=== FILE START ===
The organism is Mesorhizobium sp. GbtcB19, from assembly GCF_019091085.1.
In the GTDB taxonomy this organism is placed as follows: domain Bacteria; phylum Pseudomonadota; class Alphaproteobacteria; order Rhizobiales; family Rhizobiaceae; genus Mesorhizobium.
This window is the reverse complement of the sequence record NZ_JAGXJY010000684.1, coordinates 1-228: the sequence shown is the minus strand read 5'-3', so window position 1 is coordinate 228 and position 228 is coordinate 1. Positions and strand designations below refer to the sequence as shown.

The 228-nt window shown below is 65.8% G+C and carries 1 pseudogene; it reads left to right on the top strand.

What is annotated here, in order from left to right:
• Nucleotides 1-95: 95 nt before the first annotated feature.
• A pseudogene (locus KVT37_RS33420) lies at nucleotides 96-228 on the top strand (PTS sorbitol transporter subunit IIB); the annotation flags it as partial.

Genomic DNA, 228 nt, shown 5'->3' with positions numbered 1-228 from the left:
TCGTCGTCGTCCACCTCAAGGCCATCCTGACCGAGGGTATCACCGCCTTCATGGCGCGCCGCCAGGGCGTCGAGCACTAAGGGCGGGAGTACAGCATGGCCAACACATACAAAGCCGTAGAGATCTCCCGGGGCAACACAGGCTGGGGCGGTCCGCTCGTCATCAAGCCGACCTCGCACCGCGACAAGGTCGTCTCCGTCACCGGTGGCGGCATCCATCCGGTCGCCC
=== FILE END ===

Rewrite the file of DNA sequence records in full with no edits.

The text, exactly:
The organism is Mesorhizobium sp. GbtcB19, from assembly GCF_019091085.1.
In the GTDB taxonomy this organism is placed as follows: domain Bacteria; phylum Pseudomonadota; class Alphaproteobacteria; order Rhizobiales; family Rhizobiaceae; genus Mesorhizobium.
This window is the reverse complement of the sequence record NZ_JAGXJY010000684.1, coordinates 1-228: the sequence shown is the minus strand read 5'-3', so window position 1 is coordinate 228 and position 228 is coordinate 1. Positions and strand designations below refer to the sequence as shown.

The 228-nt window shown below is 65.8% G+C and carries 1 pseudogene; it reads left to right on the top strand.

What is annotated here, in order from left to right:
• Nucleotides 1-95: 95 nt before the first annotated feature.
• A pseudogene (locus KVT37_RS33420) lies at nucleotides 96-228 on the top strand (PTS sorbitol transporter subunit IIB); the annotation flags it as partial.

Genomic DNA, 228 nt, shown 5'->3' with positions numbered 1-228 from the left:
TCGTCGTCGTCCACCTCAAGGCCATCCTGACCGAGGGTATCACCGCCTTCATGGCGCGCCGCCAGGGCGTCGAGCACTAAGGGCGGGAGTACAGCATGGCCAACACATACAAAGCCGTAGAGATCTCCCGGGGCAACACAGGCTGGGGCGGTCCGCTCGTCATCAAGCCGACCTCGCACCGCGACAAGGTCGTCTCCGTCACCGGTGGCGGCATCCATCCGGTCGCCC